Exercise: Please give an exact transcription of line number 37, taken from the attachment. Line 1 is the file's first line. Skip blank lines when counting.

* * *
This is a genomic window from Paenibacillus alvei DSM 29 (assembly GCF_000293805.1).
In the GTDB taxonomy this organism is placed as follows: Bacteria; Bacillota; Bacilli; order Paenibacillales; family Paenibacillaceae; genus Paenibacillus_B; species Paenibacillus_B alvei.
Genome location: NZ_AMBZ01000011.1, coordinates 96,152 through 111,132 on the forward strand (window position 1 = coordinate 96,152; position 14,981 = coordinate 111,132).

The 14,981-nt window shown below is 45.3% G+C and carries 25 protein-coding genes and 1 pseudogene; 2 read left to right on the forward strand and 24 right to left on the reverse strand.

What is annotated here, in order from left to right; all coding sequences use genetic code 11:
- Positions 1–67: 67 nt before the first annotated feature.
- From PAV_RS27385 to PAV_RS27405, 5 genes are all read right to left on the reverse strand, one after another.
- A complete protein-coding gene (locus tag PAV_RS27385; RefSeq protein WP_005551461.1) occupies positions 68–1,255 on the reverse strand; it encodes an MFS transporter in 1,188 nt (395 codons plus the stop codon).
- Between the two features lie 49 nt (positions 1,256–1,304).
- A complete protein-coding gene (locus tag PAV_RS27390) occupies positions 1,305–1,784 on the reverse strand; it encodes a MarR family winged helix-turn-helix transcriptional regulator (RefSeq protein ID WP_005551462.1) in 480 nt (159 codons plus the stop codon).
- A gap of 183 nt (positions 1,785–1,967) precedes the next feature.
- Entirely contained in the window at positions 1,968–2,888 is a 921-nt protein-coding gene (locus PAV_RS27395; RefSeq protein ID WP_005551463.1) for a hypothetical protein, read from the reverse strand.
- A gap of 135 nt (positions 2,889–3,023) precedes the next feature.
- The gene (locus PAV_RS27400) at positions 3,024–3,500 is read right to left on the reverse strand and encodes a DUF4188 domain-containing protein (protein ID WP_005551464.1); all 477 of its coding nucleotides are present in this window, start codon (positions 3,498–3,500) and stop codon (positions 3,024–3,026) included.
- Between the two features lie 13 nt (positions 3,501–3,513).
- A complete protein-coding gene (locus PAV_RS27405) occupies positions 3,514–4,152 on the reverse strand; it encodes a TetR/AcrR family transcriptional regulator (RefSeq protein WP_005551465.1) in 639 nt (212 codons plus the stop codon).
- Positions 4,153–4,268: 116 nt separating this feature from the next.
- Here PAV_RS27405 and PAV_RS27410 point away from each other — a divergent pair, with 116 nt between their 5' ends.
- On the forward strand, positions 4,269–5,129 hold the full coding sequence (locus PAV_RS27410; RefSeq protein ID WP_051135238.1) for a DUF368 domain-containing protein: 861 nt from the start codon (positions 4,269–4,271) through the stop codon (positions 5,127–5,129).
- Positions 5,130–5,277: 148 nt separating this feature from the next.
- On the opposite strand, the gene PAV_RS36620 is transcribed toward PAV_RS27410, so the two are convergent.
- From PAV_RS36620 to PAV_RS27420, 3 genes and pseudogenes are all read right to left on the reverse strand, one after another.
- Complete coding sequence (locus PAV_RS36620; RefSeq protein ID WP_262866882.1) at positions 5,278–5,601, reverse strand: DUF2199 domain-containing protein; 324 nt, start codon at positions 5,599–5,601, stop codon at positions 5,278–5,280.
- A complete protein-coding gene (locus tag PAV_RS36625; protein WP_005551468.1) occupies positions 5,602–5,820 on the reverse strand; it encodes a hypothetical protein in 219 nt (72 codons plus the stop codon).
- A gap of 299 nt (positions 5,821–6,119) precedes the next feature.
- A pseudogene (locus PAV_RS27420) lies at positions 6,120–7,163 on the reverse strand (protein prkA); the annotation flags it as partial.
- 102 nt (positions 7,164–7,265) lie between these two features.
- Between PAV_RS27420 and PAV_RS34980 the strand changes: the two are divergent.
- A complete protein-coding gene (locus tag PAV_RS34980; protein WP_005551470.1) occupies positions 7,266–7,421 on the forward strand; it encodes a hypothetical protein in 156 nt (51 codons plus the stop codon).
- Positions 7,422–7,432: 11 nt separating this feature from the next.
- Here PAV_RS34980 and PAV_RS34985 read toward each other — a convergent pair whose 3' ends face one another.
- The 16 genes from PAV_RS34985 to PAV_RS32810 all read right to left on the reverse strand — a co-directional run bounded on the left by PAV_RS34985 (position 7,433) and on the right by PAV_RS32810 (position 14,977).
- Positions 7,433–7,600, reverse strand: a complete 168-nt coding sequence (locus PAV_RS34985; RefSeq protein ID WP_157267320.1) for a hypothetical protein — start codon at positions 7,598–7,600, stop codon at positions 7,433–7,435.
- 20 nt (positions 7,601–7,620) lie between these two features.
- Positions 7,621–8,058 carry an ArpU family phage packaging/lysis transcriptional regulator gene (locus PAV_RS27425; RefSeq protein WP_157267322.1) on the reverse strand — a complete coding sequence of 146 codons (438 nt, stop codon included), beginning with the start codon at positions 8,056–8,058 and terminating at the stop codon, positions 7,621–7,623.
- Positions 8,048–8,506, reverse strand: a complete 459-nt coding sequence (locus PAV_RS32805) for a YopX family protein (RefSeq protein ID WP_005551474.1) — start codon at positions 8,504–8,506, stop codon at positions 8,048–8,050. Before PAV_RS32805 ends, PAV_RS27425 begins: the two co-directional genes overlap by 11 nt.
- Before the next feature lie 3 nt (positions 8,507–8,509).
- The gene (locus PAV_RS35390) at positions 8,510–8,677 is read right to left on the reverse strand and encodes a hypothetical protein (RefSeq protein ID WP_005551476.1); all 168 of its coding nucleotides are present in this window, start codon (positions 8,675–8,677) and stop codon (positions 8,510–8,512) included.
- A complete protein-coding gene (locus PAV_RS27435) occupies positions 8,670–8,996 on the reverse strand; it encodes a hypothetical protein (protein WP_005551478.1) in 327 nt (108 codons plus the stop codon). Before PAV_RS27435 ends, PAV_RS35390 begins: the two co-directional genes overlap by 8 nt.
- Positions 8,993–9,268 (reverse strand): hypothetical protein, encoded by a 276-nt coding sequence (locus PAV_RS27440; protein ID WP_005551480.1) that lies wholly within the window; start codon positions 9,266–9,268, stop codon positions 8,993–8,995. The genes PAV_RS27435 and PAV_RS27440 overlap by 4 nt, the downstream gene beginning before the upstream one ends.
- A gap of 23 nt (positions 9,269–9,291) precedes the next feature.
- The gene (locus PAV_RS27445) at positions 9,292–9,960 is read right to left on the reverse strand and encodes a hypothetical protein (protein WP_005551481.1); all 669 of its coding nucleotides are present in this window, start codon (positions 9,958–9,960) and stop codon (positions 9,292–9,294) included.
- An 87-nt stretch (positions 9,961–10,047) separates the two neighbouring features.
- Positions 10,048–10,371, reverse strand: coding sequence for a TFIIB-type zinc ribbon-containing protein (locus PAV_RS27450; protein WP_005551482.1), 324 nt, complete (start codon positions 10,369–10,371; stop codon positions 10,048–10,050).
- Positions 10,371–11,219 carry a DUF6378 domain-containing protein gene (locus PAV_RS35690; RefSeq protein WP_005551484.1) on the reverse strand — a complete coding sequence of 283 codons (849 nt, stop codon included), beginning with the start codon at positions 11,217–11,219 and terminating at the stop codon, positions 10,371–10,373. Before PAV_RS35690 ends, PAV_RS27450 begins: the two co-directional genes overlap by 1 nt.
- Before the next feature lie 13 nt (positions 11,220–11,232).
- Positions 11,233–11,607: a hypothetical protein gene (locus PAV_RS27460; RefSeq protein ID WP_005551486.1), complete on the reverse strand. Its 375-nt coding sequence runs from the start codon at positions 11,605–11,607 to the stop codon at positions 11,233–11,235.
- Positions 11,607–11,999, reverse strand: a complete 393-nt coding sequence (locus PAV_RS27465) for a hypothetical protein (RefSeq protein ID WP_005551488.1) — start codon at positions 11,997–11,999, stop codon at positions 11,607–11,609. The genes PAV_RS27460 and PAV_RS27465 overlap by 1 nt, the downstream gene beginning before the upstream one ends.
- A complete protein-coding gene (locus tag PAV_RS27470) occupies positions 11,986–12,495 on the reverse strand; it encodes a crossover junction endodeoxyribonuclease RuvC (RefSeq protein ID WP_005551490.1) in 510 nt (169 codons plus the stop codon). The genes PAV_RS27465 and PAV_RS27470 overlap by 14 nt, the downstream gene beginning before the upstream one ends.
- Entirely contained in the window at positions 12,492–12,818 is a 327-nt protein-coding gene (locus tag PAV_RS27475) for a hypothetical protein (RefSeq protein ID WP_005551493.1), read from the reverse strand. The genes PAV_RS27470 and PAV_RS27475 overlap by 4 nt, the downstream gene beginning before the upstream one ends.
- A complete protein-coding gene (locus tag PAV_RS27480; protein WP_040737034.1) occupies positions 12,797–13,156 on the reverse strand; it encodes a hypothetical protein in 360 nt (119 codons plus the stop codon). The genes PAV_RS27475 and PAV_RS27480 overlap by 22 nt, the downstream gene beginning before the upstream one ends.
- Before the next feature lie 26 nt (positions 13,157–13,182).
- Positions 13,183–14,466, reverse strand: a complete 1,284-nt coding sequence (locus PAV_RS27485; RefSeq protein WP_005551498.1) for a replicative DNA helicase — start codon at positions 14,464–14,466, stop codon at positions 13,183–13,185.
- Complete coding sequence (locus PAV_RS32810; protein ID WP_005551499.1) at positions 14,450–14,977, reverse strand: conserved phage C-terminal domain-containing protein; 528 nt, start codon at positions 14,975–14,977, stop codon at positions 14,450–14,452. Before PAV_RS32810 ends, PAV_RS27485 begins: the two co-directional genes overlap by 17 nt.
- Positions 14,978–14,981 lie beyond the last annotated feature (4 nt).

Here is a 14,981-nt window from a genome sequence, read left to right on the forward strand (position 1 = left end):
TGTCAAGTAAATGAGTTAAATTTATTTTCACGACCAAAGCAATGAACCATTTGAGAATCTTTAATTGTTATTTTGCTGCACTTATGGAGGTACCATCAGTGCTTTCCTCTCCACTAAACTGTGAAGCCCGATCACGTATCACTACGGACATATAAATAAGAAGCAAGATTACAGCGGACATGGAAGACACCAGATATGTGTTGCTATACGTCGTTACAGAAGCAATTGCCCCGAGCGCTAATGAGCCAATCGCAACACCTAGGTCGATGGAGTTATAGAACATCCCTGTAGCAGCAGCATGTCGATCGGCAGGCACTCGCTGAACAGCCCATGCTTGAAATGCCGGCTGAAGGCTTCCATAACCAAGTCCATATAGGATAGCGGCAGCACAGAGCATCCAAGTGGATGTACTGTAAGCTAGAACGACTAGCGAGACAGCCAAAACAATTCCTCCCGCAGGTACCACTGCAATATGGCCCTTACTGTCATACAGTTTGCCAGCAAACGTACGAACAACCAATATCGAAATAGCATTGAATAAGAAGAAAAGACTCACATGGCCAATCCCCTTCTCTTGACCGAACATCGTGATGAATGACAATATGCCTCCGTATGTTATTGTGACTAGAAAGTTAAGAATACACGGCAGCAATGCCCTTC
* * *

- Before the next feature lie 3 nt (positions 8,507–8,509).